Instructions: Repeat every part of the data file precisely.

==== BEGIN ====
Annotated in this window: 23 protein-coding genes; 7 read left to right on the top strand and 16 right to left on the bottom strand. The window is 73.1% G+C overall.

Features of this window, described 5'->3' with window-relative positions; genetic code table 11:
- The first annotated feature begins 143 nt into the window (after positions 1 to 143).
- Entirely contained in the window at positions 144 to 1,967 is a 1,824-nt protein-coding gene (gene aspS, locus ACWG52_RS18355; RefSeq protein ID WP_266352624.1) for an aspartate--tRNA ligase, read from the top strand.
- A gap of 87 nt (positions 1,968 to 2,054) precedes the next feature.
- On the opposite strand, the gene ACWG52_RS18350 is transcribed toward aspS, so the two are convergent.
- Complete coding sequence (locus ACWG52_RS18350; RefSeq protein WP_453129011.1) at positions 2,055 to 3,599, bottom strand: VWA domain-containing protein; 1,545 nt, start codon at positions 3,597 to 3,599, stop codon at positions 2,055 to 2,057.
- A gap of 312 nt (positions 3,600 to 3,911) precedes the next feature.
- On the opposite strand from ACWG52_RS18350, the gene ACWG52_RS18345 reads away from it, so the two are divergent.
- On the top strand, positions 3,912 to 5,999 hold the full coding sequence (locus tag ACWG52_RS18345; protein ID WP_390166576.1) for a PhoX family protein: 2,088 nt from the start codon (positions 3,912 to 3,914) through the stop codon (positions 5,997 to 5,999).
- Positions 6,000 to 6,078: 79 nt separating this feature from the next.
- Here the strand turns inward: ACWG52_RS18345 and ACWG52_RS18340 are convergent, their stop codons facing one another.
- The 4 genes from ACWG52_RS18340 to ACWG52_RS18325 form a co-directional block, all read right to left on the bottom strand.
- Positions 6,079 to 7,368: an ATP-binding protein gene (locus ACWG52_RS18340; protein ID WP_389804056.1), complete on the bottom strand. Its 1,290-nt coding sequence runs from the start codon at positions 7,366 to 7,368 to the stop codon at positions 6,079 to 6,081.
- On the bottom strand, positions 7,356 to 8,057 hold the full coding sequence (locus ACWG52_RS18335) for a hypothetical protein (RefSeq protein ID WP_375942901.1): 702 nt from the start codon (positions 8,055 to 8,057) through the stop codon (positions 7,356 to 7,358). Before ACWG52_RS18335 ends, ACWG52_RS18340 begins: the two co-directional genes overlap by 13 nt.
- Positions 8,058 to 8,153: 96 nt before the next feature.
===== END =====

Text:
Annotated in this window: 23 protein-coding genes; 7 read left to right on the top strand and 16 right to left on the bottom strand. The window is 73.1% G+C overall.

Features of this window, described 5'->3' with window-relative positions; genetic code table 11:
- The first annotated feature begins 143 nt into the window (after positions 1 to 143).
- Entirely contained in the window at positions 144 to 1,967 is a 1,824-nt protein-coding gene (gene aspS, locus ACWG52_RS18355; RefSeq protein ID WP_266352624.1) for an aspartate--tRNA ligase, read from the top strand.
- A gap of 87 nt (positions 1,968 to 2,054) precedes the next feature.
- On the opposite strand, the gene ACWG52_RS18350 is transcribed toward aspS, so the two are convergent.
- Complete coding sequence (locus ACWG52_RS18350; RefSeq protein WP_453129011.1) at positions 2,055 to 3,599, bottom strand: VWA domain-containing protein; 1,545 nt, start codon at positions 3,597 to 3,599, stop codon at positions 2,055 to 2,057.
- A gap of 312 nt (positions 3,600 to 3,911) precedes the next feature.
- On the opposite strand from ACWG52_RS18350, the gene ACWG52_RS18345 reads away from it, so the two are divergent.
- On the top strand, positions 3,912 to 5,999 hold the full coding sequence (locus tag ACWG52_RS18345; protein ID WP_390166576.1) for a PhoX family protein: 2,088 nt from the start codon (positions 3,912 to 3,914) through the stop codon (positions 5,997 to 5,999).
- Positions 6,000 to 6,078: 79 nt separating this feature from the next.
- Here the strand turns inward: ACWG52_RS18345 and ACWG52_RS18340 are convergent, their stop codons facing one another.
- The 4 genes from ACWG52_RS18340 to ACWG52_RS18325 form a co-directional block, all read right to left on the bottom strand.
- Positions 6,079 to 7,368: an ATP-binding protein gene (locus ACWG52_RS18340; protein ID WP_389804056.1), complete on the bottom strand. Its 1,290-nt coding sequence runs from the start codon at positions 7,366 to 7,368 to the stop codon at positions 6,079 to 6,081.
- On the bottom strand, positions 7,356 to 8,057 hold the full coding sequence (locus ACWG52_RS18335) for a hypothetical protein (RefSeq protein ID WP_375942901.1): 702 nt from the start codon (positions 8,055 to 8,057) through the stop codon (positions 7,356 to 7,358). Before ACWG52_RS18335 ends, ACWG52_RS18340 begins: the two co-directional genes overlap by 13 nt.
- Positions 8,058 to 8,153: 96 nt before the next feature.